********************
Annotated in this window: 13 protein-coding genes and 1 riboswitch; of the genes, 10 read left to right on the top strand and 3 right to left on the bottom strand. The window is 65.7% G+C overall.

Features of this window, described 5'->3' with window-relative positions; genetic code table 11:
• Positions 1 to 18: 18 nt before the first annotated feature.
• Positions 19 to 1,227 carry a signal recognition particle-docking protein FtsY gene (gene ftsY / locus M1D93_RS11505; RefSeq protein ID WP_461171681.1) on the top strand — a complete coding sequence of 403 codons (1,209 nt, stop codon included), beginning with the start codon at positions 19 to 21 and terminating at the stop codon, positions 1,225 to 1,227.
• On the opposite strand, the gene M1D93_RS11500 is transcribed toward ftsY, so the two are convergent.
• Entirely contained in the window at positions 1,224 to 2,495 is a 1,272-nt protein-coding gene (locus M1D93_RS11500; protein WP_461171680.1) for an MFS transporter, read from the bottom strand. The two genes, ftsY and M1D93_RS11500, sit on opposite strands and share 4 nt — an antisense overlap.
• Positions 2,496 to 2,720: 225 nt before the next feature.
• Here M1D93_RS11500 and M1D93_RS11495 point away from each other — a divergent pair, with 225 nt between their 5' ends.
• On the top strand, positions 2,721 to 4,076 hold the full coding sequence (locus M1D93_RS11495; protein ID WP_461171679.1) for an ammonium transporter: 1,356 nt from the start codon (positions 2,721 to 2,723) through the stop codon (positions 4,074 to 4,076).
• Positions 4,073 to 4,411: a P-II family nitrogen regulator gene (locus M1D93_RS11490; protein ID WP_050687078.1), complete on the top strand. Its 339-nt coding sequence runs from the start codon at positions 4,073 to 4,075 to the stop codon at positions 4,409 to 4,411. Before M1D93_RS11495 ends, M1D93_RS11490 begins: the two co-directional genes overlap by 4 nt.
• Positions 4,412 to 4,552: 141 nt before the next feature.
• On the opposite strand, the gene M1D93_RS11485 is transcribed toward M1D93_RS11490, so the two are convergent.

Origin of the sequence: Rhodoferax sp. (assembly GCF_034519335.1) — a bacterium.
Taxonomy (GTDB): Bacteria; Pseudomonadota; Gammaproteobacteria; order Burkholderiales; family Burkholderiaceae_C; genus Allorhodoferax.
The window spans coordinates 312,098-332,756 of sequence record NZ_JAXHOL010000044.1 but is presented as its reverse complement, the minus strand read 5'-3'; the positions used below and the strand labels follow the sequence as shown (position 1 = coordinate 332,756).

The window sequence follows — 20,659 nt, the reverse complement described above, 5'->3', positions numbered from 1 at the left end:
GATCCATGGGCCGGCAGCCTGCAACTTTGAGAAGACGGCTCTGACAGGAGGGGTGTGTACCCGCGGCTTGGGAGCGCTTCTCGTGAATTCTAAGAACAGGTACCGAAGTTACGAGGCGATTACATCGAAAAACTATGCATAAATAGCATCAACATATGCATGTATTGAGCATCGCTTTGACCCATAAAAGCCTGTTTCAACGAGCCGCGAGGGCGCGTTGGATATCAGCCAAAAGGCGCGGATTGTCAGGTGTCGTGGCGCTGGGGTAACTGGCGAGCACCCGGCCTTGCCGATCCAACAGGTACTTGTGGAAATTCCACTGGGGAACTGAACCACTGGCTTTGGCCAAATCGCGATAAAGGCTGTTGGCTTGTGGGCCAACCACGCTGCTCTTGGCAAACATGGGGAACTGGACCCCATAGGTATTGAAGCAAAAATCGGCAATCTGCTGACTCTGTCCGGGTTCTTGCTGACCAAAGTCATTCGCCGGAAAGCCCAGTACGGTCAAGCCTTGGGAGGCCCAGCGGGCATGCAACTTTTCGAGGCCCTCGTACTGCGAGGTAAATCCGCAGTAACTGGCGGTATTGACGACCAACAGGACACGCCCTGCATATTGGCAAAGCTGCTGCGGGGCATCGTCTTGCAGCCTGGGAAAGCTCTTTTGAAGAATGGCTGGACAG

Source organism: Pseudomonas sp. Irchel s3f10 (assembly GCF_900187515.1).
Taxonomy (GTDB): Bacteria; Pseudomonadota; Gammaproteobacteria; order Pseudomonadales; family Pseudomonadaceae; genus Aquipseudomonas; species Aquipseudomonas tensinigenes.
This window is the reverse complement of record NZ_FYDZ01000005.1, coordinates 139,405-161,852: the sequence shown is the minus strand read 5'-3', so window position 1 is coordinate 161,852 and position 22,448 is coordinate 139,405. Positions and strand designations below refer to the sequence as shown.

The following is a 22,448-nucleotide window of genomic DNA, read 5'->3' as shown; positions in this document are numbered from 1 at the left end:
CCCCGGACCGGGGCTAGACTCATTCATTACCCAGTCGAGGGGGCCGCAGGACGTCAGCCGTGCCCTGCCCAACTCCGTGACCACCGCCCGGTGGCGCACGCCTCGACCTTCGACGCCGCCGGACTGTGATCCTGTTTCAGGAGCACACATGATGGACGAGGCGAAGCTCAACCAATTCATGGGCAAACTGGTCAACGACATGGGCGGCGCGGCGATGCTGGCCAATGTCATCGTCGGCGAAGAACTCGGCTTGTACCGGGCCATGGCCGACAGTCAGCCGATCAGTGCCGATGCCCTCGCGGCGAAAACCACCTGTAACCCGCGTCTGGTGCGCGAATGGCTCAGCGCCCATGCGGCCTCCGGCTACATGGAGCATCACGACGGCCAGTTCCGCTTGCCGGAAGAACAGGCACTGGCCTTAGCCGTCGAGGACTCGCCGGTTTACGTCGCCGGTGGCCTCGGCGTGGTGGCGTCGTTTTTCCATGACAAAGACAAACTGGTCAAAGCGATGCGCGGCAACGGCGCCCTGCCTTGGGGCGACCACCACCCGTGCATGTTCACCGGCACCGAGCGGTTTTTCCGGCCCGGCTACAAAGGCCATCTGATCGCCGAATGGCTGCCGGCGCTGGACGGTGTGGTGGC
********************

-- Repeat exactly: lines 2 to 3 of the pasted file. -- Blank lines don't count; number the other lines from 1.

Features of this window, described 5'->3' with window-relative positions; genetic code table 11:
• Positions 1 to 18: 18 nt before the first annotated feature.